The scandal has led to questions about the Oxford professor’s other work. In 2014, Obbink claimed to have discovered two new poems from the Greek poet Sappho. A 2020 article in the Bulletin of the American Society of Papyrologists casts doubt on the story of the discovery and the provenance of the fragments, raising the possibility that the poems are forgeries.

“Scholars must scrutinize new discoveries carefully before conducting or publishing research, and present their findings transparently,” wrote C. Michael Sampson, classics professor at the University of Manitoba. “Scholars [need to be] wary of the antiquities market because academic appraisals add to objects’ commercial value, which can incentivize looting and the illegal trade in antiquities.”

Steve Green, president of Hobby Lobby and chairman of the Museum of the Bible, said that when the craft store company started spending millions on biblical artifacts, it placed too much trust in the antiquities market and “unscrupulous dealers.” Hobby Lobby ended up paying for stolen items, forged antiquities, and artifacts looted from the Middle East during war.

The company has returned thousands of objects, paid for extensive investigations, and double-checked the legitimacy of the 60,000 items that remain in its collection. The thorough effort has been praised by top scholars including Christopher Rollston, an expert on the forgery of biblical antiquities, and Lawrence Schiffman, a pioneer in the study of the Dead Sea Scrolls.

“The museum deserves to be praised,” Schiffman said. “From the day it opened, the museum told the truth. They have been completely kosher about this.”

Auction house covered up false purchase history for Gilgamesh tablet, US Attorney alleges.

Bible Museum Must Send One More Artifact Back to Iraq

Another ancient document is causing controversy for the Museum of the Bible after a federal government prosecutor filed a claim that a six-by-five-inch clay tablet was stolen from Iraq. The US Attorney’s Office of Eastern New York says that Hobby Lobby legally purchased the Gilgamesh Dream Tablet for $1.6 million to loan to the museum, but the papers documenting the artifact’s purchase history were false.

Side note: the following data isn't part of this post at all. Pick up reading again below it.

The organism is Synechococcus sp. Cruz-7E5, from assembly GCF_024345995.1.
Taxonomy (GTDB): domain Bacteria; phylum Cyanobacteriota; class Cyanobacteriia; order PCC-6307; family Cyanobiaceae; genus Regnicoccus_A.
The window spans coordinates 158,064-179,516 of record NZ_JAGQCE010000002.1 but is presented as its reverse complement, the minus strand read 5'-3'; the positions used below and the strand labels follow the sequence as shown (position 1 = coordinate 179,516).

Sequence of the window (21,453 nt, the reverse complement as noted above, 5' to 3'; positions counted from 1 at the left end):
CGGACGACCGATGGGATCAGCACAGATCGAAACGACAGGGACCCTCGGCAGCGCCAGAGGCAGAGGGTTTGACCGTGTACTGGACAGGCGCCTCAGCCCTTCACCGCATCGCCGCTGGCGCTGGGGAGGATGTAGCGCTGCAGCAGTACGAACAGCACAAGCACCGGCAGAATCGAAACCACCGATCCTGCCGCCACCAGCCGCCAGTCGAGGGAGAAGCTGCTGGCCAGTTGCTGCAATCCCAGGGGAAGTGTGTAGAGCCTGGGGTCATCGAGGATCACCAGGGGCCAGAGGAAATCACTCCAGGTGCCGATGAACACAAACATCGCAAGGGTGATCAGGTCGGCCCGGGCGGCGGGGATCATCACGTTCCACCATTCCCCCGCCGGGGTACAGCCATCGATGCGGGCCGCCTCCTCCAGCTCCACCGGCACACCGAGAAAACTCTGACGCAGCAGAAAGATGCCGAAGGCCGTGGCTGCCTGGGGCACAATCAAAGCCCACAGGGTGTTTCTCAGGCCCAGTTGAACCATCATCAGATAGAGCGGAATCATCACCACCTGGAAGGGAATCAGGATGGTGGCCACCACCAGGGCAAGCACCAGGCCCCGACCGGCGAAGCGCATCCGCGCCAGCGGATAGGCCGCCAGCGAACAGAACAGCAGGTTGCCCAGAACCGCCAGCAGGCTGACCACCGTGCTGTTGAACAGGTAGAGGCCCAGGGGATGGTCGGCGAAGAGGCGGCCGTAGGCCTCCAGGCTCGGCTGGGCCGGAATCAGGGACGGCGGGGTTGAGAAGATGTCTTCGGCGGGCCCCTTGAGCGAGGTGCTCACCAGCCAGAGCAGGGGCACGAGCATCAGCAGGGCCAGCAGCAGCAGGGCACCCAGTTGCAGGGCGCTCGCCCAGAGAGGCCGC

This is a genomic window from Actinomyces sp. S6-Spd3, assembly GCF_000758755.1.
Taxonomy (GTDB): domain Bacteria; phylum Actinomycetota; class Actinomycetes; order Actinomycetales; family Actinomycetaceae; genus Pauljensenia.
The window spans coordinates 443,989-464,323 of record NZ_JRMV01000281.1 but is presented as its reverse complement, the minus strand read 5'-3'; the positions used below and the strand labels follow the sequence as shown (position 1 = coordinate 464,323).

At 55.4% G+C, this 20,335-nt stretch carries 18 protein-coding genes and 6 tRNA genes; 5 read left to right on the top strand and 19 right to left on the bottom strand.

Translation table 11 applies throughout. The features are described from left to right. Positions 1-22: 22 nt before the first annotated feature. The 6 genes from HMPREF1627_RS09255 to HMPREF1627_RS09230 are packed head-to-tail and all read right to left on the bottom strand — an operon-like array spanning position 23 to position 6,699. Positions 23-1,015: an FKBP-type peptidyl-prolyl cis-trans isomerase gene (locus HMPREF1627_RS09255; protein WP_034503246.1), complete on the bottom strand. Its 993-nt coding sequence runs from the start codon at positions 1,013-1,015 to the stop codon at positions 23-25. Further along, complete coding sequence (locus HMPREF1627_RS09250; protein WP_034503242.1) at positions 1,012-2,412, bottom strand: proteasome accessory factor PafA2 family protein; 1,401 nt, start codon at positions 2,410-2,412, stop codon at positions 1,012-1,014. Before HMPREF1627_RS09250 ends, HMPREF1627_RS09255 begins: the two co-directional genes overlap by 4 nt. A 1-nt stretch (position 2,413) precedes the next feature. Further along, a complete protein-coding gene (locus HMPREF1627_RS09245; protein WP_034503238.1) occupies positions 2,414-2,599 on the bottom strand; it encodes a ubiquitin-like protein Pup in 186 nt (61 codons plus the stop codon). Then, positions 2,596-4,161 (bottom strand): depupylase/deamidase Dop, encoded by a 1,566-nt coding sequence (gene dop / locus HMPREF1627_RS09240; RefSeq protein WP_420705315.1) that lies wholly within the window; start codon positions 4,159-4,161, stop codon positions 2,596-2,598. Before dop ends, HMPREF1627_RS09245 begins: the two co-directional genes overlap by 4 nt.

“In this case, a major auction house failed to meet its obligations by minimizing its concerns that the provenance of an important Iraqi artifact was fabricated, and withheld from the buyer information that undermined the provenance’s reliability," said US Attorney Richard Donoghue, who filed a foreiture claim on the Gilgamesh tablet on Monday.

In an official statement to Christianity Today, the Museum of the Bible announced it has cooperated with the investigation and is cooperating with authorities to return the tablet to Iraq. The museum also said Hobby Lobby will sue the British auction house that sold it the tablet. The Museum of the Bible identified the auction house as Christie’s.

The clay tablet is a part of the Gilgamesh epic, which tells the story of a great king who battles with gods and tries to discover the secret to eternal life. It is considered one of the world’s first great works of literature, dating to the Sumerian civilization of Mesopotamia of more than 4,000 years ago. The epic is also famous for including a flood narrative with similarities to the biblical story of Noah’s flood. This tablet has been dated to around 1600 BC and contains the account of a dream, which is interpreted by the hero’s mother. Department of Homeland Security agents seized it from the Bible museum in September. It is now being held in a US Customs and Border Protection facility in Queens, New York.

The importation of cultural property from war-torn Iraq has been restricted, since nine museums were looted in 1991 during the turmoil of the Gulf War. According to the US Attorney, the cuneiform tablet was brought into the US illegally from London in 2003 by an unnamed antiquities dealer. It was then sold to another dealer in 2007 with false documents saying it was purchased legitimately in a box of bronze artifacts in 1981. In 2014, Hobby Lobby purchased the tablet from an auction house and donated it to the Museum of the Bible.

Museum officials started to investigate the provenance of the tablet in 2017, in what the US Attorney calls “due diligence research.” According to the US Attorney’s office, museum officials took questions about the item to the auction house, but auction house officials repeated the antiquities dealer’s account of where it was purchased, withholding the falsified provenance letter and the dealer’s name. The museum notified the Iraqi embassy that it had the Gilgamesh tablet and committed itself to independently researching the provenance of the item.

In April, the Museum of the Bible announced it would return 11,500 other clay seals and fragments of papyrus to the Iraqi and Egyptian governments because they did not have complete documentation and may have been looted.